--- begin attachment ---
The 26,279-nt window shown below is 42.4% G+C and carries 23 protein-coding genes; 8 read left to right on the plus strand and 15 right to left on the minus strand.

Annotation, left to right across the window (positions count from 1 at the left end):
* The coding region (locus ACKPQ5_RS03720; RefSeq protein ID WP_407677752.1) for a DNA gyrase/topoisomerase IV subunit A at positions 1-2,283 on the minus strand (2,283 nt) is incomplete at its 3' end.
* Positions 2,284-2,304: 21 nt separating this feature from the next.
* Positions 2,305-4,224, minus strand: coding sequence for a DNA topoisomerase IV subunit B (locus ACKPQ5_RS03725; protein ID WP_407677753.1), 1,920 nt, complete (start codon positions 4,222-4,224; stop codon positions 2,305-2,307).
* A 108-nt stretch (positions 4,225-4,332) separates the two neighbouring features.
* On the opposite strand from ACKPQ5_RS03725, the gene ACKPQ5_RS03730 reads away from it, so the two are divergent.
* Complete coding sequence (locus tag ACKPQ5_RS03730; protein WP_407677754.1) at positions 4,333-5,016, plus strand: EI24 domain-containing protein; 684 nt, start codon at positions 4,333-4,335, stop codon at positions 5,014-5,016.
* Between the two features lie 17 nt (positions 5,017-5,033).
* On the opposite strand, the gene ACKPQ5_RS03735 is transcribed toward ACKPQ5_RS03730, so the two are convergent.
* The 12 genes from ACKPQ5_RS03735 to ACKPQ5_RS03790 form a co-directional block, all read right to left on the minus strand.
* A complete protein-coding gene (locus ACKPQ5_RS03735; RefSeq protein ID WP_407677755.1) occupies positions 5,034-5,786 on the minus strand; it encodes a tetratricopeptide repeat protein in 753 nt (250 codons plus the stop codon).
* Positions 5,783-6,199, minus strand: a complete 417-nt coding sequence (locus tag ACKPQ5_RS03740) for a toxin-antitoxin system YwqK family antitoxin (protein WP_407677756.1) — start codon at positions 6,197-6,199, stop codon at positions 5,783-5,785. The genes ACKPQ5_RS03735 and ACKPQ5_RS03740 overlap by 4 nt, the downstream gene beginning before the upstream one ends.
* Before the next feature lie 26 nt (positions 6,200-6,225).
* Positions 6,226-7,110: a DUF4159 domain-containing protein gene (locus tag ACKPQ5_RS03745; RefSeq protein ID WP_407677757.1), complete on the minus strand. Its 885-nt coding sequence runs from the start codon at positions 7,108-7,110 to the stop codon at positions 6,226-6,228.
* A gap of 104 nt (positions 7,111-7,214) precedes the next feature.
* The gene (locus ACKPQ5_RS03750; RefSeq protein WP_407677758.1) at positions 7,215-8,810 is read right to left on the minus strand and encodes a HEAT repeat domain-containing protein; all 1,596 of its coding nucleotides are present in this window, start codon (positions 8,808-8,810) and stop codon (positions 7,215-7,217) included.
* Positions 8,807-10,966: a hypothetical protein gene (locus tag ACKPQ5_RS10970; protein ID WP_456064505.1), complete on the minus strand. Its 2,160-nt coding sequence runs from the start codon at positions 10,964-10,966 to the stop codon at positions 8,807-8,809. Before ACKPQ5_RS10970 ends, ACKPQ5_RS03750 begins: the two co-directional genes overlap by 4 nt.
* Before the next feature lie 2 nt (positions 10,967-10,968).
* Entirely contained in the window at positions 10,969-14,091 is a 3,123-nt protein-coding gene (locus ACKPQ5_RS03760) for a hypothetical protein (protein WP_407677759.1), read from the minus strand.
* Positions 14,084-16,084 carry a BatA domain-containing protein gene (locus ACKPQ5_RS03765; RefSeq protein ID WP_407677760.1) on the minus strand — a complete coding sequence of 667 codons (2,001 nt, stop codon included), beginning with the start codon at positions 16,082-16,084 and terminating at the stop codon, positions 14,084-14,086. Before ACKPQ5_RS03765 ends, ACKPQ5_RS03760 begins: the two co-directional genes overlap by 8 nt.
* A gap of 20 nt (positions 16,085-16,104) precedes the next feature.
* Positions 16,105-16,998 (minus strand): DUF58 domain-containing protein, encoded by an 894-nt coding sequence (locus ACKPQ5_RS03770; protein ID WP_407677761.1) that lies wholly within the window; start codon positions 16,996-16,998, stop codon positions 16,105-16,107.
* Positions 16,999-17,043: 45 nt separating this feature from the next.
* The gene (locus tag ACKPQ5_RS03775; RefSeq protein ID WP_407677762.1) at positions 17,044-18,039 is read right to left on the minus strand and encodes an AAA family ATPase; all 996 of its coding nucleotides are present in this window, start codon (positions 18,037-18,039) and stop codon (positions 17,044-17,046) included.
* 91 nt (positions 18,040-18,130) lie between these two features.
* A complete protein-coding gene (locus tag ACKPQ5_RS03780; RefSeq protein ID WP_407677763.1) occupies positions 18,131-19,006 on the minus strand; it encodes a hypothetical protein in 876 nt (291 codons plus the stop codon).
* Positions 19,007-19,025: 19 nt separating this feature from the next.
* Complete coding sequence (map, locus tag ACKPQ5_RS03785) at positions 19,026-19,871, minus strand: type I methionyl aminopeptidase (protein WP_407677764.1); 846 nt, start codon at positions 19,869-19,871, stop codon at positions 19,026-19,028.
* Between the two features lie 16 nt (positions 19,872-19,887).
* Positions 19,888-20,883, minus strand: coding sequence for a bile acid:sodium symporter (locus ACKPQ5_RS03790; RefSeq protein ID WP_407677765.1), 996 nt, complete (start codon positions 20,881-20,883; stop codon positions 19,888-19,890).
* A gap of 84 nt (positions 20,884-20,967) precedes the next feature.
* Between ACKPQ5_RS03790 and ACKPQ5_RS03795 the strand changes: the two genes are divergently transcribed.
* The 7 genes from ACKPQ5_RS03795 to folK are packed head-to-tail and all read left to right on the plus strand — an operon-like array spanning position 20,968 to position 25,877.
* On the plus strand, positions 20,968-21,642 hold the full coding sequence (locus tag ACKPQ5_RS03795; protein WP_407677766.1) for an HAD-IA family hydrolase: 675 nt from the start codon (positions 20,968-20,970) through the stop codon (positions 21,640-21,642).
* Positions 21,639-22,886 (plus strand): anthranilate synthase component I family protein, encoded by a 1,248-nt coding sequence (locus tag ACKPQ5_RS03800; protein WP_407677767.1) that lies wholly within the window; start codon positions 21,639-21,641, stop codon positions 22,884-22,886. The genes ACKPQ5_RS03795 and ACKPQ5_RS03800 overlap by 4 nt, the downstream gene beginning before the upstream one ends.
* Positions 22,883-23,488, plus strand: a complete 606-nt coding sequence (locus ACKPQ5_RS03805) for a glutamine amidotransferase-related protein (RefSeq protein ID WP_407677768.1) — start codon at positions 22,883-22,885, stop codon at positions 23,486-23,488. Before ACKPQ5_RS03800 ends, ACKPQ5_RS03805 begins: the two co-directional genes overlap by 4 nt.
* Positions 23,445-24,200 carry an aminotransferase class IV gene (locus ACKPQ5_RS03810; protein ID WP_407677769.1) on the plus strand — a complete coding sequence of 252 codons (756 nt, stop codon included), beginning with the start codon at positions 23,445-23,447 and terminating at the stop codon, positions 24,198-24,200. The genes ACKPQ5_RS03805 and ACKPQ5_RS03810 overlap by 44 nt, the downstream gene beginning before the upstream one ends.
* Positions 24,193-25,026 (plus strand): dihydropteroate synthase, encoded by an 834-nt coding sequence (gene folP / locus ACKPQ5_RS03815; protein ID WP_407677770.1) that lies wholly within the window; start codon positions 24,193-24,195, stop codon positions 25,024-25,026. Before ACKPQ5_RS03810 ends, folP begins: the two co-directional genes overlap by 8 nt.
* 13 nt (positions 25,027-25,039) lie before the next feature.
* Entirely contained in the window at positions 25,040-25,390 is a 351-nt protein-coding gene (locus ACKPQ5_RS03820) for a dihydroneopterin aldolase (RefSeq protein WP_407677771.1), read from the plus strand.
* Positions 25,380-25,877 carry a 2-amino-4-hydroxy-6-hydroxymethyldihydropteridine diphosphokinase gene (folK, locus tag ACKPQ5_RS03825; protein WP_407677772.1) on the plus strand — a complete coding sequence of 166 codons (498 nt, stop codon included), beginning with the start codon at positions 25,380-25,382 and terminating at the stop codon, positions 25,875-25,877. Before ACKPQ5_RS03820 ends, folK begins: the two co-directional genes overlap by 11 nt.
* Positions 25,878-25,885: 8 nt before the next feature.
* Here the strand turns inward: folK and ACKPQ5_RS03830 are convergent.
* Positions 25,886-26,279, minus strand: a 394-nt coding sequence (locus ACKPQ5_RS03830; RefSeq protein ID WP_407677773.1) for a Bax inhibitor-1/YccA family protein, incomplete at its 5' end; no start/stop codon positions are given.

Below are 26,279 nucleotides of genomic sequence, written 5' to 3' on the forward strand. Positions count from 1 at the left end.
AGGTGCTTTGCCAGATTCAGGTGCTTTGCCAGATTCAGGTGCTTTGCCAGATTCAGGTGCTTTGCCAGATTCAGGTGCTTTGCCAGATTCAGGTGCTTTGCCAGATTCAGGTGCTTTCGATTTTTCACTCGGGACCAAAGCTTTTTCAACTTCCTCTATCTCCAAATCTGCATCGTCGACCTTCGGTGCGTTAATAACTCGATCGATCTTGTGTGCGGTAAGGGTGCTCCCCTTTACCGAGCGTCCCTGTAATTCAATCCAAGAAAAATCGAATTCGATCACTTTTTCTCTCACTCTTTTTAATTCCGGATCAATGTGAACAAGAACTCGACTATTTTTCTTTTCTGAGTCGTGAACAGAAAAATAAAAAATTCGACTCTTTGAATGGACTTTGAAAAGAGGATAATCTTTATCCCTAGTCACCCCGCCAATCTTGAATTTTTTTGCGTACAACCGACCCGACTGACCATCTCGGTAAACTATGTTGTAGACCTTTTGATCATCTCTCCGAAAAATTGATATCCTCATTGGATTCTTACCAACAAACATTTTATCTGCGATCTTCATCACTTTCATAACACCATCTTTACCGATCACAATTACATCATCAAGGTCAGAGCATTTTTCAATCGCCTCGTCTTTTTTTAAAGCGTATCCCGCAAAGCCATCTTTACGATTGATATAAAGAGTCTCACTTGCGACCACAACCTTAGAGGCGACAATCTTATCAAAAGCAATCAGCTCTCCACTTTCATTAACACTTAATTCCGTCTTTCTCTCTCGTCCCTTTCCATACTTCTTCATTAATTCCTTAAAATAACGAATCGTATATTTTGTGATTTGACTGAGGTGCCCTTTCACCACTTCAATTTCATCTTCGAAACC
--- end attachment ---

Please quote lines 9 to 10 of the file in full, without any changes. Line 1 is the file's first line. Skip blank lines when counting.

* Between the two features lie 17 nt (positions 5,017-5,033).
* On the opposite strand, the gene ACKPQ5_RS03735 is transcribed toward ACKPQ5_RS03730, so the two are convergent.